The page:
Youth in Arts and Arts Education International are teaming up for an innovative new take on pen-palling. The 27 eighth-graders at Willow Creek Academy in Sausalito are participating in a “hat exchange” with 27 students of Arts Education International in Sierra Leone, West Africa. With the help of artist Keith “K-Dub” Williams, the students are designing and painting their own trucker hats to send to Sierra Leone, in exchange for a hat designed and painted by their pen-pal abroad. The hats are accompanied by digital story-telling projects that feature the voice and picture of each student displaying their design and describing what it means to them.
“The purpose of the exchange is to connect the kids YIA serves in Marin County with the children we serve in Africa through the arts,” says Sarah Geller, Executive Director of Arts Education International. “We hope that this project will help the kids on both sides to articulate their own identity in a way that is fun and creative, and to consider that identity in a larger context of global awareness.”
"We want youth to have a broader sense of the world around them, and what better way to do that than through an art exchange?" says Miko Lee, Executive Director of Youth in Arts. "We view this as just the beginning of a strong partnership with Arts Education International."
Frankie, a 13-year-old from San Rafael wrote “Latino” on the brim of his hat. Frankie suggested that, perhaps, a student in Africa might not know what it means to be Latino in America. “Latino means that I speak Spanish,” he explains to his pen-pal in his voice recording, “I’m Hispanic, and I’m from Guatemala.”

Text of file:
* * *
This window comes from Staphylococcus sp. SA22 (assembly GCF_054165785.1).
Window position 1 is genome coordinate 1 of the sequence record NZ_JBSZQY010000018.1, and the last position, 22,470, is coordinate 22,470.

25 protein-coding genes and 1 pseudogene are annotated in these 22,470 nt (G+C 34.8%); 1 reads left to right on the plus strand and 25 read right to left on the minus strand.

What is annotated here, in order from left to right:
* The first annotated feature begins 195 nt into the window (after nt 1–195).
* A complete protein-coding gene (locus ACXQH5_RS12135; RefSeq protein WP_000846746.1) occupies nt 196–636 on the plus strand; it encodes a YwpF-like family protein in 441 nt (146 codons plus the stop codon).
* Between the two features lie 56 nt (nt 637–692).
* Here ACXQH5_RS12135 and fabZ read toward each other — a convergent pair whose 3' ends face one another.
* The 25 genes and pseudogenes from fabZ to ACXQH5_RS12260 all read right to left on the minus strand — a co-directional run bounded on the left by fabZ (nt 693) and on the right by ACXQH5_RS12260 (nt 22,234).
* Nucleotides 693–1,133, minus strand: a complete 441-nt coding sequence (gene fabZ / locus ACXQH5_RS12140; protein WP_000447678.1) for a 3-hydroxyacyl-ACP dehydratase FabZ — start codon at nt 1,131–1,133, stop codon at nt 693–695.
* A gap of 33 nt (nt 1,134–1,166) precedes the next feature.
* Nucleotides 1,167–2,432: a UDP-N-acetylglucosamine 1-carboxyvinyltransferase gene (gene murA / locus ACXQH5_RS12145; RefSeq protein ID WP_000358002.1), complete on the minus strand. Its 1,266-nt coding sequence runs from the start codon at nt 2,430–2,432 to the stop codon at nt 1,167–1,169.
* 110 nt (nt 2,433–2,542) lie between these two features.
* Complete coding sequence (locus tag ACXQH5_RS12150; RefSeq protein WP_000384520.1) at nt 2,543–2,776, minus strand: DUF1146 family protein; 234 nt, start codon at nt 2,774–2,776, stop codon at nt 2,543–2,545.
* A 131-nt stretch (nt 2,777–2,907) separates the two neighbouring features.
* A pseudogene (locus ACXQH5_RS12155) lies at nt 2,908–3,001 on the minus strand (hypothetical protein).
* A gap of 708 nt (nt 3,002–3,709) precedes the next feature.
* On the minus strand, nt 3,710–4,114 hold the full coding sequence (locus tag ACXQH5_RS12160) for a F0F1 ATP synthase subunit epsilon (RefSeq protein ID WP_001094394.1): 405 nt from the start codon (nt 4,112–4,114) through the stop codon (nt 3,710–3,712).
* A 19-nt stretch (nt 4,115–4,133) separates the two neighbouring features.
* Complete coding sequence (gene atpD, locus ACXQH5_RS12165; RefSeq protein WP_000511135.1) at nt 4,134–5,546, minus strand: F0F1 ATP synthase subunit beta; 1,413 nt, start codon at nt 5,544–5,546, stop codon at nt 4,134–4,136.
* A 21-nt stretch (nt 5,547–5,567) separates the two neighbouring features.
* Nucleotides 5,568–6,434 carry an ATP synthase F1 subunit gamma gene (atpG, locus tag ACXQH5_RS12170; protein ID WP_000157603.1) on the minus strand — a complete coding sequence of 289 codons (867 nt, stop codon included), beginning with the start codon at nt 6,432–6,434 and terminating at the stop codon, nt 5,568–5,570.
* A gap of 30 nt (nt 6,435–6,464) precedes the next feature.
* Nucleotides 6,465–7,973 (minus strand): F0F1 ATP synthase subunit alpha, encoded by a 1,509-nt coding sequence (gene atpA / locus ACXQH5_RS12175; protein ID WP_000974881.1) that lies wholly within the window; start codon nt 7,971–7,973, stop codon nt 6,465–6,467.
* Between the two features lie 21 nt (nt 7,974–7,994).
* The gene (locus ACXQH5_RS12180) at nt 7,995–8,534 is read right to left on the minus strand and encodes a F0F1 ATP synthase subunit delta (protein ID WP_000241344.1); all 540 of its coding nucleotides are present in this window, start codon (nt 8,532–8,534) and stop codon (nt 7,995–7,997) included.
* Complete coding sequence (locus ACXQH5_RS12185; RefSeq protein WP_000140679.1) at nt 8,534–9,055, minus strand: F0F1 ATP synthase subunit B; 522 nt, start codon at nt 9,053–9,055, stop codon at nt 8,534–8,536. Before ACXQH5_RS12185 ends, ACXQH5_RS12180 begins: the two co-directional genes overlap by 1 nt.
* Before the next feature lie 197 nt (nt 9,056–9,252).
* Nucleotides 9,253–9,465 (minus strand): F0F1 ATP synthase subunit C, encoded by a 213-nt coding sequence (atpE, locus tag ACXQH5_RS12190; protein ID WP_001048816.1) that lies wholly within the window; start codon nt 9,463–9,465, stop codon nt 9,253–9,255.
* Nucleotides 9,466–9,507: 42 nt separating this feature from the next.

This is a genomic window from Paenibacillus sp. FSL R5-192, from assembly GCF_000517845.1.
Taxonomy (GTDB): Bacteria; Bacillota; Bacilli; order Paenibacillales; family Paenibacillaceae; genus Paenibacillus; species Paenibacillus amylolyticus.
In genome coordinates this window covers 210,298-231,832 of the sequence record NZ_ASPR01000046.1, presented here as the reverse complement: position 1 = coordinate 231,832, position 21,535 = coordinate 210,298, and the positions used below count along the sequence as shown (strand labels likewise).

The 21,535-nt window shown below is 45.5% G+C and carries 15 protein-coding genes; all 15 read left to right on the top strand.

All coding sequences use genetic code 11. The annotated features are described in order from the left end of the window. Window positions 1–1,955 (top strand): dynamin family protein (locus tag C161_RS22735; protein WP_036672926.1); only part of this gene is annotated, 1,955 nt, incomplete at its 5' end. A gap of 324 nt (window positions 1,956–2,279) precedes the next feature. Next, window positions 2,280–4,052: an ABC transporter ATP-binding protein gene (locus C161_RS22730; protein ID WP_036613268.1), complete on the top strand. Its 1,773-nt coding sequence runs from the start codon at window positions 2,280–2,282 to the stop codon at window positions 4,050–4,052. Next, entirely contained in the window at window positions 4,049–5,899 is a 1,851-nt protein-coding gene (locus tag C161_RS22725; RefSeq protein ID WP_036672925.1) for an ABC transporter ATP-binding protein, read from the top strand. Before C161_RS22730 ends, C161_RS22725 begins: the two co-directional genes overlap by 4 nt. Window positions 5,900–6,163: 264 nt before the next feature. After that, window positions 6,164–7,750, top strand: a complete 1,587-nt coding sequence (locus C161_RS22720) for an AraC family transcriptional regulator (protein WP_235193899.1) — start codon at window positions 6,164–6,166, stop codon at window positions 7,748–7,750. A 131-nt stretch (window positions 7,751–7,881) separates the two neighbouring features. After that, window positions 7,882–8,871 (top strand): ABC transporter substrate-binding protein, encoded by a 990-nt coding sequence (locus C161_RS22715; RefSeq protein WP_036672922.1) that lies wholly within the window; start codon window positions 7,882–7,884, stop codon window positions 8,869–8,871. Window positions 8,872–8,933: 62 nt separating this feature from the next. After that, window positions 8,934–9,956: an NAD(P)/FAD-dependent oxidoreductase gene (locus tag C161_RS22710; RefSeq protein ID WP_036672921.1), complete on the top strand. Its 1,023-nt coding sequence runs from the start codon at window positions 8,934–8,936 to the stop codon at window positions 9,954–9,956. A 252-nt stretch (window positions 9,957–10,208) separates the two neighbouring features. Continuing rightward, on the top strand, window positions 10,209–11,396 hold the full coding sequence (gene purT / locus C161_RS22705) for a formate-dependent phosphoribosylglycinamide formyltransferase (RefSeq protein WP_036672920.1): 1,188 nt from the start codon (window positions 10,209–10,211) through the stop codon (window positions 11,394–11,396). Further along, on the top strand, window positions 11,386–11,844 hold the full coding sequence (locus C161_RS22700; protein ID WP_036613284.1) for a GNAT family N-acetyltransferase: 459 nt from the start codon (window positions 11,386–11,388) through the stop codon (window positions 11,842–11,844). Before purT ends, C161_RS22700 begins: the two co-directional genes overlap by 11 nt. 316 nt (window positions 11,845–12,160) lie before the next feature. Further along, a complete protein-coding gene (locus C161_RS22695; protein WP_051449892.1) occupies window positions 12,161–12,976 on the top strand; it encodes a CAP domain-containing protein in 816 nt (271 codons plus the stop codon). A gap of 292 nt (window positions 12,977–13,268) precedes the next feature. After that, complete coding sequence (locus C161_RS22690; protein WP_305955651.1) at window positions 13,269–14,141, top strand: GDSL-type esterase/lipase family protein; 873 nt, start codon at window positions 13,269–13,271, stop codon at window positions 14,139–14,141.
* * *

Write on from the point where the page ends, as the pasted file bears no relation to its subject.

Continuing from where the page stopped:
Jennifer wants her pen-pal to know about her life as a 14-year old from Marin City. “Living in America is not easy,” she explains in her spoken letter, “You have to earn your way through life. If you want something, or have to buy something, you have to earn your way to get it.” Painting stars on her hat she explains, “I designed it this way because no matter where you are or if people can see you, you’re always shining.”
The eighth-graders at Willow Creek will receive the hats and stories from the children in Sierra Leone in January 2012. For now, it seems that the experience is already a powerful one for the students involved. As Adreaizana, age 12, records her letter to her pen-pal in Sierra Leone, she squints and focuses hard while looking out into the bay, as if imagining the distance her words and work will travel. “No matter where we are or how far apart, no matter how rich or poor,” she says, “we are all equal.”